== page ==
Thursday 2 August 2012

What to watch out for when managing a Revit Project: Part 1

I recently found these great little "nuggets" of information while going through some old Autodesk University (AU) handouts.

By the way I do go through my old AU handouts often as they contain great information such as the following taken from a 2009 class called "Autodesk Revit for Project Managers" by James Balding and Scott Davis.

What to watch out for when Managing a Revit Project

The "Overmodeler": In Revit there is a saying that says "just because you can model it doesn't mean you have too". Be careful to watch out for those that want to model everything down to the smallest details. Think about what needs to be shown in a view at a particular scale and only model to that level of detail. Detail items should only be shown as 2D detail items. Unnecessary modeling makes the models large and will slow the project down.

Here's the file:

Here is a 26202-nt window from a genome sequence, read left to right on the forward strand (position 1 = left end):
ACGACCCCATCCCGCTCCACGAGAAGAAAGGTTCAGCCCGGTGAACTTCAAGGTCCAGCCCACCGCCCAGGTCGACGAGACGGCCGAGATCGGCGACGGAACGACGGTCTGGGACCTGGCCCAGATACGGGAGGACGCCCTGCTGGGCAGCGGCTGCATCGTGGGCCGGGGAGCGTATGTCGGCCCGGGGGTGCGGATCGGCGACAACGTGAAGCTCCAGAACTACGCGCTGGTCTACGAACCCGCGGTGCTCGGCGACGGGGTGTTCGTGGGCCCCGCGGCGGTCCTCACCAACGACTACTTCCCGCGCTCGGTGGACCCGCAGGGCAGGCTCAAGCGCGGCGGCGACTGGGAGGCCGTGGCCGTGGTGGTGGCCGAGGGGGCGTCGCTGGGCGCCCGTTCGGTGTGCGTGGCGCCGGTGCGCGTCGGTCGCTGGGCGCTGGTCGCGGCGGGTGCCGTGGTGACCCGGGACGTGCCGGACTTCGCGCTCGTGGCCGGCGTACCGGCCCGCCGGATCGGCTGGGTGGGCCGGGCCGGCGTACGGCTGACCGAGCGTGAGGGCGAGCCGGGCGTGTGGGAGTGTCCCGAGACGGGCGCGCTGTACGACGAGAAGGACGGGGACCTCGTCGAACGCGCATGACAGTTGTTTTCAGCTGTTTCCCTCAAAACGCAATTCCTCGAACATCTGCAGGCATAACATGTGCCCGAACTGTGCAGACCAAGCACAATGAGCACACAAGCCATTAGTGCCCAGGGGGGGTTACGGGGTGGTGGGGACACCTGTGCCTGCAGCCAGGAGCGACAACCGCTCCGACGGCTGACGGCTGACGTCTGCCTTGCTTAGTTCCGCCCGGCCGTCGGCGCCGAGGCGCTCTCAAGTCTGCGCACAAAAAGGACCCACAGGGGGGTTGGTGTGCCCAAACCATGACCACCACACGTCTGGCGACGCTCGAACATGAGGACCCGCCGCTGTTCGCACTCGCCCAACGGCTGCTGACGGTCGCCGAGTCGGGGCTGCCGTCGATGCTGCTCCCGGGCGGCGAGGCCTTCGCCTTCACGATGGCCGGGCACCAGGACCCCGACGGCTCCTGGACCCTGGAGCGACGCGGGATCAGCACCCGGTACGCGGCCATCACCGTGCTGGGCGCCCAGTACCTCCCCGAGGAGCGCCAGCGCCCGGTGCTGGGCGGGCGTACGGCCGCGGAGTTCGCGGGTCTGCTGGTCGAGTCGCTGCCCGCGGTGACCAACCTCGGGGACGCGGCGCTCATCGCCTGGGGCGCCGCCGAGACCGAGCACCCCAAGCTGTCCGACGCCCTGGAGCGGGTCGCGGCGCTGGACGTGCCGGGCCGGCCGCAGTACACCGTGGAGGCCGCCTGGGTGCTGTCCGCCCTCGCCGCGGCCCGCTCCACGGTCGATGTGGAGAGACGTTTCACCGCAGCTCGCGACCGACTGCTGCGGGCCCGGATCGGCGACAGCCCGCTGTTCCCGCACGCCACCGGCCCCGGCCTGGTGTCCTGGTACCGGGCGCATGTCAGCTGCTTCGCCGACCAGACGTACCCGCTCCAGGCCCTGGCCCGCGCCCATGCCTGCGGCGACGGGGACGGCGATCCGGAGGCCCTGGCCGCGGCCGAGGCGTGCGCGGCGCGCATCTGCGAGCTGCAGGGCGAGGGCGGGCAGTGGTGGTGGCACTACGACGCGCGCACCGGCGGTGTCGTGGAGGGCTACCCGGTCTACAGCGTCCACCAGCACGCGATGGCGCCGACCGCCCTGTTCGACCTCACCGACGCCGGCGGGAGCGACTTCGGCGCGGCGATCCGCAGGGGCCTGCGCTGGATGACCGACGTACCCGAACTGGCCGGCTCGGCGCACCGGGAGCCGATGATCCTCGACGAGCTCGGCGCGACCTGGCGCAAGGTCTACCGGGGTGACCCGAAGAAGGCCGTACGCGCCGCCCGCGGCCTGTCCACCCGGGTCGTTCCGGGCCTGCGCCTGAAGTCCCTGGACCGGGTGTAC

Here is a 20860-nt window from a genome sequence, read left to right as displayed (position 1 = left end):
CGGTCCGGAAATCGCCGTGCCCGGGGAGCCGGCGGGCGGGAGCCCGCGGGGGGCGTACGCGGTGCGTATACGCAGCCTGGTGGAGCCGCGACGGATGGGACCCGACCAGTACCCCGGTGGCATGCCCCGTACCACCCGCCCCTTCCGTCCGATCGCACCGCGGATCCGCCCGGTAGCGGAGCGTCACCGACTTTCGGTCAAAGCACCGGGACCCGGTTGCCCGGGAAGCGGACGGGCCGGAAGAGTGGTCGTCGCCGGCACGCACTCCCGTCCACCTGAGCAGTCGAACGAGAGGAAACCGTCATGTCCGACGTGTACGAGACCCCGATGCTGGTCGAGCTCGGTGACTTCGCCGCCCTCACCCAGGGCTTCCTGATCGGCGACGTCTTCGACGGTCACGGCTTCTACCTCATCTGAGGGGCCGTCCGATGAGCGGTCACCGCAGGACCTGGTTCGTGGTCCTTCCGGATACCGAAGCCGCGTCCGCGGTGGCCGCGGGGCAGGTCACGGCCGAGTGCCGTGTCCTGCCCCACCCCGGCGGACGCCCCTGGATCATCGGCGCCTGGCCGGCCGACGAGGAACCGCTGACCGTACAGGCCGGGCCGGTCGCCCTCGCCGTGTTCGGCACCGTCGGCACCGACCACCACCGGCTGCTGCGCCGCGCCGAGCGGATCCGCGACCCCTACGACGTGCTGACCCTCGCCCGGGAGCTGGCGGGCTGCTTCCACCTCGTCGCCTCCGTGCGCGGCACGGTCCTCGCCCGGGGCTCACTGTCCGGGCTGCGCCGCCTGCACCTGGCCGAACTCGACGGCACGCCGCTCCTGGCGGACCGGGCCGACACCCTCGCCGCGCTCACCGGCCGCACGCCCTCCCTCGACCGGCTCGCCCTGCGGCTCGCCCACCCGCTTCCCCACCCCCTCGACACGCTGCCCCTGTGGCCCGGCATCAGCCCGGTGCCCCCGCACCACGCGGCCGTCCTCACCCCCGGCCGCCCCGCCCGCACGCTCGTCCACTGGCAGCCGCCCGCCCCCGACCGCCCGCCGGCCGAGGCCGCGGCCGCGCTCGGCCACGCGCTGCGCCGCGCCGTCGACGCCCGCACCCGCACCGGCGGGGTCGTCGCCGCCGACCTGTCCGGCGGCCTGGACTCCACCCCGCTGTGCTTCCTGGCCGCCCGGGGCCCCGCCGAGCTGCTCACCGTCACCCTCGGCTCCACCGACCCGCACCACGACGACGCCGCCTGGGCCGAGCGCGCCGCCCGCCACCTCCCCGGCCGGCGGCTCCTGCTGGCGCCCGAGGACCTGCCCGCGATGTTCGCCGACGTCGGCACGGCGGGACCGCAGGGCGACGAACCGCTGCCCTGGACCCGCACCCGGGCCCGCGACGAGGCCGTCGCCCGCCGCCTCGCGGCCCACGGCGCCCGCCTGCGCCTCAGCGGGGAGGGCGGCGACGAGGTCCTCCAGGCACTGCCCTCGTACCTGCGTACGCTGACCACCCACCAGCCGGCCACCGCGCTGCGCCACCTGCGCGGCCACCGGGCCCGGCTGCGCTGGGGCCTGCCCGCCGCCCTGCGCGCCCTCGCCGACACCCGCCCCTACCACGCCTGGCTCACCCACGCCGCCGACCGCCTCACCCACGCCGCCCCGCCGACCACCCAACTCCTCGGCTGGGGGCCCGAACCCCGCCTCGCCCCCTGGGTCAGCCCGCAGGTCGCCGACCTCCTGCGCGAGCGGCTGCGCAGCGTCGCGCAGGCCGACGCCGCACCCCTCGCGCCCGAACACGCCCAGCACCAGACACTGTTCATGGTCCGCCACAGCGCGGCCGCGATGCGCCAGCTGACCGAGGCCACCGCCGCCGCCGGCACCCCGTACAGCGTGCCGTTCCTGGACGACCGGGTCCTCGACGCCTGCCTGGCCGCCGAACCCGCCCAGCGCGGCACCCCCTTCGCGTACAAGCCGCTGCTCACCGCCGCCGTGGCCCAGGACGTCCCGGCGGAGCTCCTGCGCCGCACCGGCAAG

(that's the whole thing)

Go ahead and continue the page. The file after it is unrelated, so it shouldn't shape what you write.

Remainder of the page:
Sloppy Modeling: There is a correct way to model in Revit, and a wrong way to model. Items should be drawn using the appropriate category. Do not use Massing in Revit to model items that are not massing. Do not try to "fake" things in Revit. you are building a virtual version of the building. Sloppy modeling leads to sloppy construction.

Atempts to tun Revit into AutoCAD: Revit is NOT AutoCAD. It's not based on AutoCAD and its functions are very different from AutoCAD. Do not attempt to compare the workflow in Revit to that of AutoCAD. For example, "In AutoCAD we would just do it like this...." Statements like this will just undermine your efforts. The sooner you can understand this, the more successful you will be in Revit.

Cutting Corners "to get the job out the door": Don't cut corners! Once again, the process in Revit is different, It my take a little longer initially to get a piece of the model designed but in the end, the process is faster.

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